INTRAUTERINE ADHESIONS (ASHERMAN’S SYNDROME)
Intrauterine adhesions (IUA) or formerly known as Asherman’s syndrome is a condition characterized by the presence of adhesions or scar tissue (synechea) in the endometrium. When the endometrium is scarred and injured, amenorrhea (cessation of menstruation), recurrent pregnancy loss and infertility may follow. IUA can result from post-partum or post-abortion inflammation of the uterine lining, but it can also occur following uterine surgery such as removal of polyps and fibroids (myomectomy) resected abdominally or hysteroscopically.
The degree of IUA significantly impacts clinical and pregnancy outcome. Severe cases may result in a reduction in the days and the amount of menstrual blood flow and can be closely related with repeated pregnancy loss and infertility. Mild cases may even go unrecognized for a long time or until pregnancy is desired. Additionally, IUA may block the junction where the uterus connects with the fallopian tubes (internal tubal ostia). In such cases, embryo implantation may be compromised and the pregnancy may implant in the fallopian tube, resulting in an ectopic pregnancy.
Treatment involves a procedure called hysteroscopic lysis of adhesions (or adhesiolysis), where a camera type instrument (hysteroscope) is introduced vaginally into the uterine cavity to allow direct surgical treatment of scar tissue under anesthesia. The objective is to remove all of the scar tissue or at least as much as possible within the safety margin of the procedure. In order to perform hysteroscopy, special distention liquid needs to be utilized to visualize the endometrial cavity. If excessive amount of the distention fluid is used before the completion of the procedure, procedure is stopped for safety reasons and a repeat hysteroscopy may be necessary to correct remaining disease. Multiple hysteroscopic procedures may be necessary in severe cases of IUA although majority of the time, adhesions can by treated with a single procedure with high success rates.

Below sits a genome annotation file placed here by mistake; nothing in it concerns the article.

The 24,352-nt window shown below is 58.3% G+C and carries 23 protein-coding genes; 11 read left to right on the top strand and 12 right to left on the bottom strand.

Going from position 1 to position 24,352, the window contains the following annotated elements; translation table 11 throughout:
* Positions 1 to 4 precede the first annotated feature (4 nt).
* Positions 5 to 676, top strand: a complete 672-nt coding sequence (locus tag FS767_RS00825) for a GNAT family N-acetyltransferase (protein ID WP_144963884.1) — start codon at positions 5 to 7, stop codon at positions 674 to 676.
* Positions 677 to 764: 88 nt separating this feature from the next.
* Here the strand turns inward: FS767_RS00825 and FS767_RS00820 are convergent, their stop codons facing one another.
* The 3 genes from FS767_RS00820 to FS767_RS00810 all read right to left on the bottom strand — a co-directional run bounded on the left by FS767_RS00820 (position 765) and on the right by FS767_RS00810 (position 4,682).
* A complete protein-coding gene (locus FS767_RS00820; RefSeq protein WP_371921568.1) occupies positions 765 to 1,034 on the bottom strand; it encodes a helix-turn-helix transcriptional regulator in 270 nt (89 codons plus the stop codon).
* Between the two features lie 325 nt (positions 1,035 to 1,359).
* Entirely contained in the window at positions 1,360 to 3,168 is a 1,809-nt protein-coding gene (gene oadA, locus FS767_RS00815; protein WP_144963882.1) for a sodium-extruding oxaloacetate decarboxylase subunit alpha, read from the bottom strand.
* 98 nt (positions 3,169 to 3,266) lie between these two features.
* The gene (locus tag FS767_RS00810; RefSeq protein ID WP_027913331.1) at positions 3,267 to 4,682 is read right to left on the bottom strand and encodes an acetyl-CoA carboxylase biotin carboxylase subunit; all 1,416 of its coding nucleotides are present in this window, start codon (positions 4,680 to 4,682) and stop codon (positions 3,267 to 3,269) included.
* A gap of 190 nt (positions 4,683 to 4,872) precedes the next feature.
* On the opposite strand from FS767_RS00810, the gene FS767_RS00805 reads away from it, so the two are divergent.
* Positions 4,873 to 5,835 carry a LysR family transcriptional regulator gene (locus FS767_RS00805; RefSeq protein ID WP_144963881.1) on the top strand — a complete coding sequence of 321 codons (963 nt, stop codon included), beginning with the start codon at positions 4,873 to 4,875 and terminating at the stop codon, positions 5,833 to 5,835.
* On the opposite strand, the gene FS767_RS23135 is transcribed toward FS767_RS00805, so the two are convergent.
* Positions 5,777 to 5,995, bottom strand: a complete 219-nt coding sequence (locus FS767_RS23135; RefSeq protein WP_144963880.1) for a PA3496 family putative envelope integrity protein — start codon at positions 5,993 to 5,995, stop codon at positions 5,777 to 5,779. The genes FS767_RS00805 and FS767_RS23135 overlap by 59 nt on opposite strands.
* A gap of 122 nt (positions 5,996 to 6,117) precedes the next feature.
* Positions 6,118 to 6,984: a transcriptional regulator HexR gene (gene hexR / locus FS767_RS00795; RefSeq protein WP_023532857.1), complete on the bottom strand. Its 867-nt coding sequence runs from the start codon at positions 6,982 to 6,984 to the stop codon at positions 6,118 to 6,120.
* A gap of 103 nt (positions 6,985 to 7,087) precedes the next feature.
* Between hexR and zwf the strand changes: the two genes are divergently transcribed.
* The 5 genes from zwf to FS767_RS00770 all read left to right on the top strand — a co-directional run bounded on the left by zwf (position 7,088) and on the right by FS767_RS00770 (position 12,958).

Post-operatively, a small catheter with a balloon at the end called a “uterine stent” can be placed in the endometrial cavity to keep the opposing surfaces separated, in the hope of preventing recurrence of adhesion formation. The stent is usually kept inside the endometrial cavity for 5-7 days to allow adequate healing of the endometrium along with supplemental antibiotic treatment. The patient usually receives supplemental estrogen to stimulate endometrial development, followed by progesterone administration to induce a period. Neither uterine stent placement nor postoperative estrogen supplementation has been documented to significantly improve outcome and prevent adhesion formation.
In some cases, endometrial lining may be relatively thin following hysteroscopic treatment of IUA. Additional estrogen administered vaginally along with vaginal Viagra treatment may help improve the thickness of the inner lining of the uterus. Vaginal Viagra has been postulated to improve the blood flow and deliver more estrogen into the uterine lining, but medical literature on its efficacy is still very much limited. In most cases, increasing the estrogen dose or the route of administration has been sufficient enough to thicken the lining to satisfactory levels. If lining is not improved with such measures, additional causes should be ruled out, including total destruction of the basal layer of the endometrium or uterine malformations that may be associated with poor vascular support to the uterus. In such severe cases, using a gestational carrier appears to be the best option for a healthy pregnancy and overall outcome.